The rule changes in question relate to eligibility for unemployment insurance payouts, dagpenge in Danish, for which a monthly fee is paid to a provider known in Denmark as an a-kasse.
Payouts to a-kasse members are funded in part by the state and in part by membership fees.
Under current rules, citizens of non-EU and EEA countries with permission to reside in Denmark must have been a-kasse members for one year and have worked full-time in Denmark for one year in order to qualify for the unemployment insurance.
Those requirements are made significantly stricter in the proposed reform, in which all a-kasse members will need to document residence in Denmark or another EU or EEA country for seven of the last eight years in order to be eligible.
The new requirements are to take partial effect on January 1st next year, with the rules being phased in gradually, taking full effect by 2021. In 2019, the requirement will be residence in Denmark or the EU for five of the last eight years.
A-kasse members who will lose eligibility on January 1st, 2019 have paid 600,000 kroner in membership contributions to the state, Minister of Employment Troels Lund Poulsen stated in response to a parliamentary written question, Ritzau reports.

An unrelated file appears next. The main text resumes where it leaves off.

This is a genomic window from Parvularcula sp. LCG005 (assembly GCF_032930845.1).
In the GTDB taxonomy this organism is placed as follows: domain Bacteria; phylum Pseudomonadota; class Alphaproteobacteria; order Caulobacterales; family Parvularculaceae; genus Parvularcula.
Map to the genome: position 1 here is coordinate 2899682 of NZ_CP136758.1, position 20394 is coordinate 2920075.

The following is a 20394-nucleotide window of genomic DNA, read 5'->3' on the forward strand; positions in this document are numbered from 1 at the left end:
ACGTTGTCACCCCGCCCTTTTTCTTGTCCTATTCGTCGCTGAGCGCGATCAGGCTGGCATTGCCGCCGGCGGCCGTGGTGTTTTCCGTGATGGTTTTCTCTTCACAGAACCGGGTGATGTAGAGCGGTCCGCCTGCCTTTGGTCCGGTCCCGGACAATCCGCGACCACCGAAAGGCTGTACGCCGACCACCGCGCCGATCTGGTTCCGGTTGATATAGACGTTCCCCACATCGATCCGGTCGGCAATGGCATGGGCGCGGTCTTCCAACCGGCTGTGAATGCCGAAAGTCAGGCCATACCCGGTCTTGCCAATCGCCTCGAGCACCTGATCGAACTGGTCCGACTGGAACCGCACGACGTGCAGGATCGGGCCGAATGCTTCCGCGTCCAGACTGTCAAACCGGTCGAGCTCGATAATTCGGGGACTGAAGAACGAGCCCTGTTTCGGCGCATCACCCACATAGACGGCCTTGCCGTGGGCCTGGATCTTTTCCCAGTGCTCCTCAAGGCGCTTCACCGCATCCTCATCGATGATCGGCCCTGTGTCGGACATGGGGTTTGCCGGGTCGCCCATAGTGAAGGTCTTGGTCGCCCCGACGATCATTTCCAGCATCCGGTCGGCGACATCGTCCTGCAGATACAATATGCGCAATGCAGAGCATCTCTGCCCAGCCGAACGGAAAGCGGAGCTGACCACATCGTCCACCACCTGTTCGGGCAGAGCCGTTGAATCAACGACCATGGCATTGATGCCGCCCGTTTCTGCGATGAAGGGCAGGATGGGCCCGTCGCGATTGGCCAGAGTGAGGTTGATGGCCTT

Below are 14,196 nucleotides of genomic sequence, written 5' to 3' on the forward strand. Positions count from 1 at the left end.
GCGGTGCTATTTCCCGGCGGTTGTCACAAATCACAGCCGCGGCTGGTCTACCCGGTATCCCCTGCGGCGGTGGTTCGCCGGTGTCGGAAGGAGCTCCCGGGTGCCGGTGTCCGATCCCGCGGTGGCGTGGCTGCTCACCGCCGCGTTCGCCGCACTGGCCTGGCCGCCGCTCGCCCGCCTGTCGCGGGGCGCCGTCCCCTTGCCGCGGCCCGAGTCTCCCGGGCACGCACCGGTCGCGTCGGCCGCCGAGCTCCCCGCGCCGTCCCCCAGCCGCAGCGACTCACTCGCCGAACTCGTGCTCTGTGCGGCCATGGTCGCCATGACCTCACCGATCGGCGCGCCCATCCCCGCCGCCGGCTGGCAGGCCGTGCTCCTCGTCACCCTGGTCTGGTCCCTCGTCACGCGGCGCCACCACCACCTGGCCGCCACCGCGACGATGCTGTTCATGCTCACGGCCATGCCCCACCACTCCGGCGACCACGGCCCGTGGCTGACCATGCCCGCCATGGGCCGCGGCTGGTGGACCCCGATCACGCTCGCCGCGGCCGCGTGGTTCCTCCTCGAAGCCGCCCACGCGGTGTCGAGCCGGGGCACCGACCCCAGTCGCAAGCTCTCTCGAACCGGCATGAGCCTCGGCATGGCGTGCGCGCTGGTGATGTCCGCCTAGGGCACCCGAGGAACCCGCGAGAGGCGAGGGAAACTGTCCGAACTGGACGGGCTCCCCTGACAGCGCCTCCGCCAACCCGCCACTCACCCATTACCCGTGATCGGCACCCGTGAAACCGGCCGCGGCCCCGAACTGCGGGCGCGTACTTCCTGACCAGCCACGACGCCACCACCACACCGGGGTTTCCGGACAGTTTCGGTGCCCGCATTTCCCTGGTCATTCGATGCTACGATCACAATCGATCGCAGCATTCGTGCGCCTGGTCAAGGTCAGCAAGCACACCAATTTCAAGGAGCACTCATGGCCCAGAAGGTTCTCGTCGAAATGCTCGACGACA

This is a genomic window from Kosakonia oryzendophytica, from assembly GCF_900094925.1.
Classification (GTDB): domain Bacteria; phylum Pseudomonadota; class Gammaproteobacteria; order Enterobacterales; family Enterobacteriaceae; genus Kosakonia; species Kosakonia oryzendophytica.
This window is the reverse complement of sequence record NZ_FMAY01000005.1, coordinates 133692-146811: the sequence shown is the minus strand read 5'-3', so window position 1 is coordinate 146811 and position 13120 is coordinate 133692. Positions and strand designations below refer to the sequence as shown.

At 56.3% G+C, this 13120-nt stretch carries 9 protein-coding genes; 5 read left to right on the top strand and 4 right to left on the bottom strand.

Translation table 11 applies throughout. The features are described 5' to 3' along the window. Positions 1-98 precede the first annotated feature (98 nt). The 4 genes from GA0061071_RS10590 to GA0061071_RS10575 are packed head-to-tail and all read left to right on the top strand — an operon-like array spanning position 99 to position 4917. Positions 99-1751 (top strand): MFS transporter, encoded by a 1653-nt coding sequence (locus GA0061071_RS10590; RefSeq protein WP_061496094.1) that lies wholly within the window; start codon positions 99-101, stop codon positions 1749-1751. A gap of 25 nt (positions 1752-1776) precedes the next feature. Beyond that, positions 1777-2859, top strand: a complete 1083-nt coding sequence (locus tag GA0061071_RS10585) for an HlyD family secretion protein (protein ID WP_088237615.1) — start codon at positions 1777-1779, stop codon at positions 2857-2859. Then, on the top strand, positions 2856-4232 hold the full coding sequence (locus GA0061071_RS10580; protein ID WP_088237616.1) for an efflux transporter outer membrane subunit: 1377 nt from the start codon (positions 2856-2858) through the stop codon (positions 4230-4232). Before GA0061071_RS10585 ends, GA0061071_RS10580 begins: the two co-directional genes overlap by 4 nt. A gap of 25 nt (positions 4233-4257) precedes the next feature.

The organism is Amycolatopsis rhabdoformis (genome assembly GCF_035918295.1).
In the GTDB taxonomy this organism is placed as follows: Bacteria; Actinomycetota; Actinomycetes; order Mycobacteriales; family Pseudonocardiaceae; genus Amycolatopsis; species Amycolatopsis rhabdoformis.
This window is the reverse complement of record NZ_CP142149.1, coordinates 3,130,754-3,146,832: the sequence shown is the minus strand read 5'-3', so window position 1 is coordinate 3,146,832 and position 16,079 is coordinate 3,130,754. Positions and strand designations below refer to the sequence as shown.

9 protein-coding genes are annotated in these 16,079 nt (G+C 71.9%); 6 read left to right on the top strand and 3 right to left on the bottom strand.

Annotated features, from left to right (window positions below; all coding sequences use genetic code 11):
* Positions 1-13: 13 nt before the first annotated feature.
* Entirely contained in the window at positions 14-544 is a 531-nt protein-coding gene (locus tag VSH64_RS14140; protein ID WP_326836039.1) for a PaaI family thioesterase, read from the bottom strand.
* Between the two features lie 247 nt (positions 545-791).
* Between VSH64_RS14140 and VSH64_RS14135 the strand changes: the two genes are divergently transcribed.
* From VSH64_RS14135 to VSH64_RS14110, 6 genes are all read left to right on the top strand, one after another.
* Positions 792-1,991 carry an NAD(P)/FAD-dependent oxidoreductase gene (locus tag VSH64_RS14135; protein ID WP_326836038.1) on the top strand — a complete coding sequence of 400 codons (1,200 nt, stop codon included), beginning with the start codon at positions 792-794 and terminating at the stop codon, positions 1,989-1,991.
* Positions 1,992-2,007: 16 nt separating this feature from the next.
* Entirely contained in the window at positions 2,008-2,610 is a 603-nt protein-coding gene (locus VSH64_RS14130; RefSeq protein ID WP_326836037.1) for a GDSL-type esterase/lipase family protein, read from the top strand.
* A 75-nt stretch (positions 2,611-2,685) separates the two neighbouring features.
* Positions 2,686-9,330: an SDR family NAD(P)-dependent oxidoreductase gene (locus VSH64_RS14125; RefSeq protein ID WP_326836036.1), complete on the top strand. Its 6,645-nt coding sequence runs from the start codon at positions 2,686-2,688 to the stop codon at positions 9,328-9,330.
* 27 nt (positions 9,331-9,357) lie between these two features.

Of membership fees paid by all a-kasse members, 344 kroner monthly is paid to the state, which in turn is responsible for making payments to jobseekers.
According to current plans, this money will be lost for good for people whose eligibility lapses due to having resided abroad.
Finn Sørensen, employment spokesperson with left-wing party Red Green Alliance, criticised the potential loss as unfair.
“It is awfully unfair that the state just gets to score that money. The absolute least you can do is to prevent harming to these people who have paid for membership for years, in the belief they would actually be able to use it if they needed to,” Sørensen told Politiken.
The anti-immigration Danish People’s Party (DF) has agreed with the government over the new residency requirement. The party’s employment spokesperson Bent Bøgsted said he was open to the suggestion of state refunds to those losing cover after January 1st.
“That seems reasonable enough. It’s a suggestion we could look closer at whether it would be possible,” Bøgsted said to Politiken.
The bill providing for the new rule is expected to be passed by a parliamentary majority following the last of three procedural hearings on December 13th.
Politiken reported on Wednesday afternoon that the opposition Social Democrat party, a hitherto backer of the bill, was withdrawing its support. The party's employment spokesperson Leif Lahn Jensen called the proposal “not thoroughly prepared” and called for Poulsen to withdraw it and prepare a new one. The Social Democrats remain in favour of stricter residency requirements for the unemployment insurance in general.
But the government and DF can pass the bill with or without Social Democrat votes.